Maryland DOE to Review Use of Restraint, Seclusion in Schools
The announcement comes after the DOJ found Frederick County Public Schools disproportionately used these practices on students with disabilities and students of color.
The Maryland State Department of Education announced it will thoroughly review its policies and procedures surrounding the illegal and excessive use of restraint and seclusion.
The decision to conduct a “top-to-bottom” review comes weeks after Frederick County Public Schools (FCPS) reached a settlement agreement with the U.S. Department of Justice after it determined the district disproportionately practiced restraint and seclusion on students with disabilities and Black students, reports CBS Local.
“The recent findings have made it clear that MSDE and local school systems have much more work to do in order to ensure that all students – including students with disabilities and students of color – are treated fairly and equitably throughout the State, and that students are provided with an array of positive behavior interventions, strategies, and supports,” the department wrote in a news release issued Thursday.
The department also said it is developing an action plan to provide increased oversight and corrective measures to ensure system reform across the state to protect students from “harmful and ineffective practices.” State Superintendent of Schools Mohammed Choudhury said in all situations, restraint and seclusion should be used as a “last resort” and only in “emergency circumstances.”
“Given the potentially devastating physical and emotional impact of restraint and seclusion on students and staff, as well the disproportionate use on students with disabilities and students of color, MSDE will work with our local school systems to eliminate the illegal use of these practices and increase system capacity to provide effective, positive means of behavior management,” he said.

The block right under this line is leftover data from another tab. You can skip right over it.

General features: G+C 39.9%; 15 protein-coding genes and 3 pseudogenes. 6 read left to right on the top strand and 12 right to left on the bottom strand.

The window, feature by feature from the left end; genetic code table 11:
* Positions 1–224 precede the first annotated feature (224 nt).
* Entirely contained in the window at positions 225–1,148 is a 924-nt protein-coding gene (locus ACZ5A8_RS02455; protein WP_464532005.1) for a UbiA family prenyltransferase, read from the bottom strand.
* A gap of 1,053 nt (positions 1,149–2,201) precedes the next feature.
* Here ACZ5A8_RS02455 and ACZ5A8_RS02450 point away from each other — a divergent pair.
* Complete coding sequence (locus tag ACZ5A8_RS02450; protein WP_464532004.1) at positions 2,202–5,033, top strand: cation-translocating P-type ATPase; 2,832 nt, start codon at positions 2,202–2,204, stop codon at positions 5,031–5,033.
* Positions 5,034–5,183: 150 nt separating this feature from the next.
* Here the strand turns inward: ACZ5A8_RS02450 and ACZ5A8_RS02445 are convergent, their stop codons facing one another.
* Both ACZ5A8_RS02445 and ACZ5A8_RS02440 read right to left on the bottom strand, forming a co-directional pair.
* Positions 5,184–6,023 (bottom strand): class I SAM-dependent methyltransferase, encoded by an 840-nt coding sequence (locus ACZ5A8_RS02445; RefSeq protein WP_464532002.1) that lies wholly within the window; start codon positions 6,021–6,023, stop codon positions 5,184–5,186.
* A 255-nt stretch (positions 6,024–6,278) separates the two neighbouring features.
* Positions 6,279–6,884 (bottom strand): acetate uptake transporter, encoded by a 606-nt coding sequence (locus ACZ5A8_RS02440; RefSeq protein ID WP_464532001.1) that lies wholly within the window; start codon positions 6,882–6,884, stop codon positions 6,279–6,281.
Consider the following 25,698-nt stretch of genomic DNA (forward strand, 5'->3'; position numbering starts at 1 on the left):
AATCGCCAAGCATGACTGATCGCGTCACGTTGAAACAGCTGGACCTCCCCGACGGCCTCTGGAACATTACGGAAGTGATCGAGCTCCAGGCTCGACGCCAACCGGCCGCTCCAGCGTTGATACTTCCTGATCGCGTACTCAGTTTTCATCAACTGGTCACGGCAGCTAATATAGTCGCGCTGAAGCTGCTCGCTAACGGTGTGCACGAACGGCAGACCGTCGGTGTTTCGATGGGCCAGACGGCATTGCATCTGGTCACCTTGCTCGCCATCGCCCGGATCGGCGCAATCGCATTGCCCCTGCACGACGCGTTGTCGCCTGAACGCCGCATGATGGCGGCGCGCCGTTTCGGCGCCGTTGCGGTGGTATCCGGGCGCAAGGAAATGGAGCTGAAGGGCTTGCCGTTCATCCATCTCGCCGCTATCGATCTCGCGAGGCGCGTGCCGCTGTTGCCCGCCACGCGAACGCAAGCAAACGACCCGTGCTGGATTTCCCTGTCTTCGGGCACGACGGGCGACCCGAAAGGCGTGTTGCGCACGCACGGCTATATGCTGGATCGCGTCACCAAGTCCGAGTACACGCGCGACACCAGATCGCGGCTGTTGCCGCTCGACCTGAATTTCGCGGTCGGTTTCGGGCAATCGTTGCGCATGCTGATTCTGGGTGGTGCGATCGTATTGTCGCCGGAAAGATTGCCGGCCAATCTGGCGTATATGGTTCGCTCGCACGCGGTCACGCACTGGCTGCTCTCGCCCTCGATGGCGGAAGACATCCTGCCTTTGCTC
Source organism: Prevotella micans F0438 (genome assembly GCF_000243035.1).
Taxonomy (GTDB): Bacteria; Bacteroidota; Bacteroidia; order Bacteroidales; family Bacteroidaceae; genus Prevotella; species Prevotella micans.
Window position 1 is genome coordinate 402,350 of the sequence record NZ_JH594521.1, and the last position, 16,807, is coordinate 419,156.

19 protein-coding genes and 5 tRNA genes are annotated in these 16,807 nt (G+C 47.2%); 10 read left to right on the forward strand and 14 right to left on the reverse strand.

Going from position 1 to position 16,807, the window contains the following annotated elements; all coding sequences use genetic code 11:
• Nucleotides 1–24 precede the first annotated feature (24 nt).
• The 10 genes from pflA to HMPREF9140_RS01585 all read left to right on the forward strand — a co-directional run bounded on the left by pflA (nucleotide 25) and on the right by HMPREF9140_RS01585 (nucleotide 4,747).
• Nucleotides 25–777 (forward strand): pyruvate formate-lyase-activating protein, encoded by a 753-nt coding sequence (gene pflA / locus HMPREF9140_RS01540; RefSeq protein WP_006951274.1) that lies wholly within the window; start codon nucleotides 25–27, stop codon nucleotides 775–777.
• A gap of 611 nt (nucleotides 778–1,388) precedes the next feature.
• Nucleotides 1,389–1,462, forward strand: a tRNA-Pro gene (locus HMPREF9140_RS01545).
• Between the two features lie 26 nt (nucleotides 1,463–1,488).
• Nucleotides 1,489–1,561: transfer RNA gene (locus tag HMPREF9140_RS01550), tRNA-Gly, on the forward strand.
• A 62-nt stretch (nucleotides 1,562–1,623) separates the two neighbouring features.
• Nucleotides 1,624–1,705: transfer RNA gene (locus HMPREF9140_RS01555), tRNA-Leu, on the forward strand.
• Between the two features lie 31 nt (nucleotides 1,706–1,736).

MSDE said it will also work with the state’s Office of the Inspector General for Education, which has designated authority to investigate claims of civil rights violations.
As part of the FCPS settlement, which was signed on Dec. 1, the school system agreed to immediately end its use of seclusion, overhaul its restraint practices, and train staff on appropriate behavioral interventions for students with disabilities, according to Frederick News-Post. FCPS also agreed to offer counseling and compensatory education services to students who were restrained or secluded between the 2017-18 and 2o20-21 school years.
The DOJ started its investigation into FCPS in Oct. 2020 and focused on school years 2017-18, 2018-19 and the first half of 2019-20. Investigators determined the school system performed 7,253 seclusions and restraints on 125 students, and 34 of those individuals were secluded or restrained more than 50 times each. The practices were even used on students as young as five.
The data shows FCPS far surpassed every other Maryland public school system in its use of seclusion and restraint during the 2017-18 and 2019-2020 school years. The DOJ found these practices were routinely used in nonemergency situations, causing students to miss weeks and sometimes months of instructional time.
The DOJ also found FCPS to be in “pervasive noncompliance” with the Americans with Disabilities Act (ADA). Although students with disabilities only make up 11% of children enrolled in the school system, it was determined that every child secluded during the studied time period and all but one who was restrained was a student with disabilities.
Furthermore, the data shows Black students in the school system were far more likely to be restrained or secluded than White students. The number of restraints involving Black students during the 2017-18 school year was more than double the number of incidents involving White students. Black students make up 12% of the school system while White students make up over 50%.
“The recent investigation and settlement agreement in FCPS should serve as a compelling reminder to local superintendents and boards of education across the State that the illegal use of restraint and seclusion will not be tolerated and that parent and educator concerns should be taken seriously, fully investigated and redressed,” Choudhury continued in his release. “MSDE will protect the rights of all of our students and create meaningful and sustained change.”
A week after the settlement with the DOJ, FCPS Superintendent Dr. Terry Alban was placed on administrative leave. The decision was made after the Board of Education held a closed session over a “personnel issue.” The board did not explicitly link the superintendent’s change in status to the settlement.
Alban has been superintendent for 11 years and her contract is scheduled to expire in 2023.